THE STORY - Following a tragic car accident in Greece, Beckett, an American tourist, finds himself at the center of a dangerous political conspiracy and on the run for his life.
THE CAST - John David Washington, Boyd Holbrook, Vicky Krieps & Alicia Vikander
THE TEAM - Ferdinando Cito Filomarino (Director) & Kevin A. Rice (Writer)
THE RUNNING TIME - 108 Minutes
THE GOOD - The film, despite its flaws, is watchable and has a decent premise.
THE BAD - It fails to excite as a thriller should, and the character development is extremely weak.
THE OSCARS - None
THE FINAL SCORE - 5/10
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By Nicole Ackman
"Beckett" has a promising enough premise but fails to be adequately thrilling. With direction and a story by Ferdinando Cito Filomarino and a script by Kevin A. Rice, it follows its titular character after becoming the target of a manhunt while on vacation in Greece. He's on the run for most of the film, attempting to reach the safety of the American embassy and getting mixed up in political intrigue and conspiracy. Unfortunately, it's pretty unengaging for a thriller and definitely doesn't live up to the films it's clearly trying to imitate.
The film opens with an American couple, Beckett (John David Washington) and April (Alicia Vikander), on vacation in Greece. There's an elongated montage of them exploring together that tells us very little about them as characters, other than that they are in love. Then, while driving at night on an empty road, Beckett falls asleep at the wheel and crashes their car. In the wake of the crash, he sees something that he shouldn't have that will put his life in danger. Waking up in the hospital, Beckett is confused, and not only because of the language barrier. The film doesn't use subtitles to translate the Greek being spoken but instead lets the audience be as lost as Beckett is. When he returns to the crash site to gain some clarity or closure, he is suddenly shot at and thus begins a lengthy search. Beckett gets involved in drama with a far-right political party, a young boy's kidnapping, and a corrupt police system.
Beckett spends most of the movie simply running from the people who are trying to kill him. He isn't your typical action movie hero; he's fairly out of his depth and continues to trust people that he definitely shouldn't. On the other hand, he's able to keep going despite sustaining a considerable amount of injuries. By the end of the film, he finally comes into his own and starts making active choices rather than just reacting to things happening to him.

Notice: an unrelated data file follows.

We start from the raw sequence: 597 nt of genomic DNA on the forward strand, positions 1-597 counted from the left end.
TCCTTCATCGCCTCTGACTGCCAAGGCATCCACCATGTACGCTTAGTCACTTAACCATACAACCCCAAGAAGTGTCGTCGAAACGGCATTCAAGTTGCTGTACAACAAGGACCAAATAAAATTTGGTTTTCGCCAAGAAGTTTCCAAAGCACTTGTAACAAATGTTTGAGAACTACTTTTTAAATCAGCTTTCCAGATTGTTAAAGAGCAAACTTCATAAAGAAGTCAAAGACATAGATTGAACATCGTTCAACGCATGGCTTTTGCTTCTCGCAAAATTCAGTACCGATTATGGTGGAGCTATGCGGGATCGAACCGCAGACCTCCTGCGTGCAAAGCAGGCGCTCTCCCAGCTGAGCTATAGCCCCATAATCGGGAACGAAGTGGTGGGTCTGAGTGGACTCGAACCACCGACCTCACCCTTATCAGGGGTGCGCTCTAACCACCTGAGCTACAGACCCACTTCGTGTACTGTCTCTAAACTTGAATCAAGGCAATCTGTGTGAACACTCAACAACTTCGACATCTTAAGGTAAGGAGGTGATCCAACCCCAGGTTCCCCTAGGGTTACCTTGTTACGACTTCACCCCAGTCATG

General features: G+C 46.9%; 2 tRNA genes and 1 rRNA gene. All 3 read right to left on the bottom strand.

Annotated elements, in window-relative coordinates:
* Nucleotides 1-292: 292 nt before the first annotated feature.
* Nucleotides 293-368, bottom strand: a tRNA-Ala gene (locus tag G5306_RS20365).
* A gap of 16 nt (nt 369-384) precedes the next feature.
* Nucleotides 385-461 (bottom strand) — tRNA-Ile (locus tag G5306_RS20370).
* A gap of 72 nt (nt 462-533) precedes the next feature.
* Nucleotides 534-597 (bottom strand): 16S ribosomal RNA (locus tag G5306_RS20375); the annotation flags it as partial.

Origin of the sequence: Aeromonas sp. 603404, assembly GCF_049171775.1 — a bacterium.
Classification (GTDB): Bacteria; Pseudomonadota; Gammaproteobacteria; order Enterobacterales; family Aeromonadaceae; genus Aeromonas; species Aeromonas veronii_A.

The movie is watchable, just not remarkable. Sayombhu Mukdeeprom's cinematography is strong, as is Ryuichi Sakamoto's score, even if it occasionally slips into being overdramatic. However, it felt longer than its modest runtime, and some sections were a bit tedious. Because most of the film is spent with Beckett on the run and no one's motives are thoroughly examined, it can feel repetitive.
Vikander has such a small role in the film that it's almost laughable to see her being used to promote it. Similarly, Boyd Holbrook has a brief appearance as an employee of the American embassy. Vicky Krieps makes the most noticeable impact of the supporting cast members as a political activist who helps Beckett, but even she isn't given much to work with. Washington himself spends most of the film flitting between looking shocked and confused. He does have a handful of more emotional beats as Beckett tries to process what has happened to him and what he's lost. But Beckett isn't a character with much depth, leaving Washington with a satisfactory performance, but nothing special.
"Beckett" is a fairly standard thriller with a thin plot. It seems to want to initiate other films in its genre, even those of Hitchcock, but it never rises to the challenge. It's adequately made, and nothing in it ever crosses into the territory of being a bad movie. "Beckett" is simply the kind of film that you'll likely forget about the week after you watch it.